Hurricane Michael, which barreled into the Florida Panhandle in October, was actually a Category 5 storm when it hit the coast, scientists at the National Hurricane Center said Friday.
A post analysis report said the storm was stronger than originally thought, with winds at landfall estimated at 160 mph – making Michael one of only four Category 5 hurricanes to touch down in the US.
The storm was originally designated as a Category 4, with 155 mph winds, when it made landfall on October 10 near Mexico Beach and Tyndall Air Force Base in Florida, the hurricane center said in a statement.
“Category 5 winds were likely experienced over a very small area at and near the coast, and the change in estimated wind speeds is of little practical significance in terms of the impacts associated with the storm,” the statement said.
The new estimate of 160 mph winds was made after a review of “available aircraft winds, surface winds, surface pressures, satellite intensity estimates and Doppler radar velocities – including data and analyses that were not available in real time,” the hurricane center said.
Aerial footage after the storm showed massive damage and destruction in coastal cities in the Panhandle, such as Mexico Beach and Panama City.
Michael’s deadly trail of devastation stretched from the Florida Panhandle to the Carolinas, where it triggered flash floods that turned roads into rivers.
It was directly responsible for 16 deaths and about $25 billion in damage in the US, according to the hurricane center.
Winds, storm surge and rains directly caused seven deaths in Florida, five in Virginia, three in North Carolina and one in Georgia, according to the hurricane center report.
Additionally, the hurricane was associated with 43 indirect deaths in Florida, the report said. The causes included falls during the post-storm clean up, traffic accidents and medical issues compounded by the hurricane.
In the days after the hurricane, officials in four Southern US states reported at least 32 storm-related deaths.
Bay County official says findings don’t automatically mean more aid
Winds and storm surge caused “devastating to catastrophic damage” in Bay County, Florida, the report said. More than 45,000 structures were damaged and more than 1,500 destroyed in the county, including severe damage to two hospitals.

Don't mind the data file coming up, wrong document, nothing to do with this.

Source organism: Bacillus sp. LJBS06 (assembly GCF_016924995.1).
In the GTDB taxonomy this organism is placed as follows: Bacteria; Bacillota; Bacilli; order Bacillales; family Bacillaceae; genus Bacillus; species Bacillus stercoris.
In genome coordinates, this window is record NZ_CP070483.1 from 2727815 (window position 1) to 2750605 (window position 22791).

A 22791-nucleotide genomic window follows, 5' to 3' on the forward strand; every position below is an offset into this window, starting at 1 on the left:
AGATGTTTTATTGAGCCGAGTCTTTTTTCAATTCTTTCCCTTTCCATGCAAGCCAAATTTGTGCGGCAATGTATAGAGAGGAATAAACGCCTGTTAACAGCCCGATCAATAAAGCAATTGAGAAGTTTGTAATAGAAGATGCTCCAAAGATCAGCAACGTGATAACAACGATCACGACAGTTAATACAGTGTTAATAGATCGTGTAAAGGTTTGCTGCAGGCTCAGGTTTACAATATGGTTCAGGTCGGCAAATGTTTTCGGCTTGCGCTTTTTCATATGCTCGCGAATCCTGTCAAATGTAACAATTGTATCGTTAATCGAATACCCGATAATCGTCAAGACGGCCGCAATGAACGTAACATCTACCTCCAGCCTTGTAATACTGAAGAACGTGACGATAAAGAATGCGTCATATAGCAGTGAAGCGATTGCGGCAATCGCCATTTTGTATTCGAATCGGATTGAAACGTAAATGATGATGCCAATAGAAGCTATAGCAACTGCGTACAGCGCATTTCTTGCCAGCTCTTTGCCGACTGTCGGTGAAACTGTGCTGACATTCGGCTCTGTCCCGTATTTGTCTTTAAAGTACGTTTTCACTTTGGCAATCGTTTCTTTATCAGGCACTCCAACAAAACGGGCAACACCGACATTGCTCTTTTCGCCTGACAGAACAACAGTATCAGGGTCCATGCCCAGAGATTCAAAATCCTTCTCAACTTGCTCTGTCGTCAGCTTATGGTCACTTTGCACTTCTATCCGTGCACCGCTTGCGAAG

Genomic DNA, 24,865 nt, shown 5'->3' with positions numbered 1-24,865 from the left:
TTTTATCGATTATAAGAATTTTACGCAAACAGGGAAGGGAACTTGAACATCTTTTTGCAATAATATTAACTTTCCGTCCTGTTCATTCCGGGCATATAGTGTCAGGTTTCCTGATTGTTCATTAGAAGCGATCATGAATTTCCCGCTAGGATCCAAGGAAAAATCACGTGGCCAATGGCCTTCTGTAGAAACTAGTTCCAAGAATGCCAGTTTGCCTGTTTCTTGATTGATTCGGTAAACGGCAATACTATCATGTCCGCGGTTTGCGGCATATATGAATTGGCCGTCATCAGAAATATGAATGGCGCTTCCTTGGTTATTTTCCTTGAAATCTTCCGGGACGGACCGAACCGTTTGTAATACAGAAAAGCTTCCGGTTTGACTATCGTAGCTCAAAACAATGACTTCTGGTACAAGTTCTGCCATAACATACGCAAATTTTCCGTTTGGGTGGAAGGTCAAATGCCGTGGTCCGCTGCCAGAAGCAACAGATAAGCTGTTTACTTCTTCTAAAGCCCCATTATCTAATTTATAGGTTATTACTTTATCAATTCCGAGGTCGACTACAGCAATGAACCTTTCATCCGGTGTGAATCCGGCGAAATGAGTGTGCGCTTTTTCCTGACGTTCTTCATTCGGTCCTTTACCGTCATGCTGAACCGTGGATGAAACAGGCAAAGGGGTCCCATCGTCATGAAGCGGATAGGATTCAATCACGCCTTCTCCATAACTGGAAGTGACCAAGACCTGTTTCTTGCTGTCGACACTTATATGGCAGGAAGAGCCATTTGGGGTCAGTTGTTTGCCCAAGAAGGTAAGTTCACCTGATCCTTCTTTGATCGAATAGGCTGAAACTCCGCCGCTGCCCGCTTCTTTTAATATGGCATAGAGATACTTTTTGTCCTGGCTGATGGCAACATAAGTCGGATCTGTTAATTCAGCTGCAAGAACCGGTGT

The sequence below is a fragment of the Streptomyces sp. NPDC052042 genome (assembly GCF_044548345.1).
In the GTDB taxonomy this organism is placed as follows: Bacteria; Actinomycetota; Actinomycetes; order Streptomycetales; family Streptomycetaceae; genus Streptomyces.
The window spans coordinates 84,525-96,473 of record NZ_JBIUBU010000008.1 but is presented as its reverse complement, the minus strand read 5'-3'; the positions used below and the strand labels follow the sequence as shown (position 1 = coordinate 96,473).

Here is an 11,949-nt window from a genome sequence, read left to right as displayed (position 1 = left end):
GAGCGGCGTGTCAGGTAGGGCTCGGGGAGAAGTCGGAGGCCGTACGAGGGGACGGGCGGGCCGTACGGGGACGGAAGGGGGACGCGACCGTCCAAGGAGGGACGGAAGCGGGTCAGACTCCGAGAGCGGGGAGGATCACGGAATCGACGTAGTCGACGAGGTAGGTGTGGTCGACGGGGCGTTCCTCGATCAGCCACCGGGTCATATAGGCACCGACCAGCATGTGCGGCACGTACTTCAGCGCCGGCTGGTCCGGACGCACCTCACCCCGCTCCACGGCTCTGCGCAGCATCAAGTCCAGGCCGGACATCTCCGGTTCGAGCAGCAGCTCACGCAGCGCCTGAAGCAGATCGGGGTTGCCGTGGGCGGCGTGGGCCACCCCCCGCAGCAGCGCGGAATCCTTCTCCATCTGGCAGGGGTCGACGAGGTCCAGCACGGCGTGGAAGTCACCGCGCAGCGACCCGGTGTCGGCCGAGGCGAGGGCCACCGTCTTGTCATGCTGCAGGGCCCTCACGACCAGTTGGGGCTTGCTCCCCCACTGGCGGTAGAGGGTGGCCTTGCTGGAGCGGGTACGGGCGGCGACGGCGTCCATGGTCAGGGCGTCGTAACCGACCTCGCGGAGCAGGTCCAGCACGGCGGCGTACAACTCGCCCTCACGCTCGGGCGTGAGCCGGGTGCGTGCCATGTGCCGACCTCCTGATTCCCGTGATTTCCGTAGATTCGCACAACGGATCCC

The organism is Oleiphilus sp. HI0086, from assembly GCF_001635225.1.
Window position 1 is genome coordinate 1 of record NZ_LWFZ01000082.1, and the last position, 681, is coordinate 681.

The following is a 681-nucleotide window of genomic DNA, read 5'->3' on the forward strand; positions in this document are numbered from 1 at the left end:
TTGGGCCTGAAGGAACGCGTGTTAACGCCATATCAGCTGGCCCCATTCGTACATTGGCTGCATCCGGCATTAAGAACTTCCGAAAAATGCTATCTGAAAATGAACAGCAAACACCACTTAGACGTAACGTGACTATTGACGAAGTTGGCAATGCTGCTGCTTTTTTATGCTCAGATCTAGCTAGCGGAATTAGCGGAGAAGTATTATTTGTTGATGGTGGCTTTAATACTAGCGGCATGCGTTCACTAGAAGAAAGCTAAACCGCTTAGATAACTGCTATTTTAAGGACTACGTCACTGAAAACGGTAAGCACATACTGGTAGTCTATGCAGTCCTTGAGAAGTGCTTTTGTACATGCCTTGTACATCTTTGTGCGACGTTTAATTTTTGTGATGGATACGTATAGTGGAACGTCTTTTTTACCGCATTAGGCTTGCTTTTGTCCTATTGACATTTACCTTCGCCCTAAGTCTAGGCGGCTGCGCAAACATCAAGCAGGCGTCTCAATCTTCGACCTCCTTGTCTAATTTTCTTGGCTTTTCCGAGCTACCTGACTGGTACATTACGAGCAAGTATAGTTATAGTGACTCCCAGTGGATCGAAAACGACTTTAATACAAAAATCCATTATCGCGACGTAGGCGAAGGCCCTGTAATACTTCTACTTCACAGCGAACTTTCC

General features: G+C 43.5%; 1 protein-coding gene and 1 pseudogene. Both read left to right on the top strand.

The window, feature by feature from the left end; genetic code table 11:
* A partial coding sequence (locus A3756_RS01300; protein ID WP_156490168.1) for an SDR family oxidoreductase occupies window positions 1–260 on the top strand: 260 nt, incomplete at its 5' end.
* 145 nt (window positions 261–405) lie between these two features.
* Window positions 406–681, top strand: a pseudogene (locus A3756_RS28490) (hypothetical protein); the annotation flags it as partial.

In Mexico Beach, 1,584 of the town’s 1,692 buildings were reported damaged; more than 800 were destroyed.
The report said $18.4 billion of the estimated $25 billion in damage from Micheal occurred in Florida.
Agricultural and forestry losses represented about $3.3 billion, primarily in Florida and Georgia.
In a statement Friday, Bay County Commission Vice-Chairman Robert Carroll said the findings don’t automatically mean more aid but urged Congress to pass a disaster aid package for the area.
“The federal government has historically provided major disaster funding; we anticipate and expect the same treatment, and we need them to step up and provide some funding and some relief,” he said.
The county government estimated storm damages of more than $661 million, the statement said. The estimate doesn’t include damages in cities within its boundaries.
The county has already borrowed more than $250 million for storm clean-up vendors as it waits for federal and state reimbursement.
“There are abandoned houses everywhere, and there’s almost nowhere that people aren’t doing work, Carroll said.
“We’ve got families doubled and tripled up. There isn’t a week that goes by I don’t have at least one of my daughters’ friends staying at our house. We need some help here.”
Michael was the first hurricane to make landfall in the United States as a Category 5 since Hurricane Andrew in 1992.
The others were Camille in 1969 and the Labor Day hurricane in 1935.
Michael is the strongest hurricane landfall on record in the Florida Panhandle, and only the second known Category 5 landfall on the northern Gulf coast, according to the hurricane center.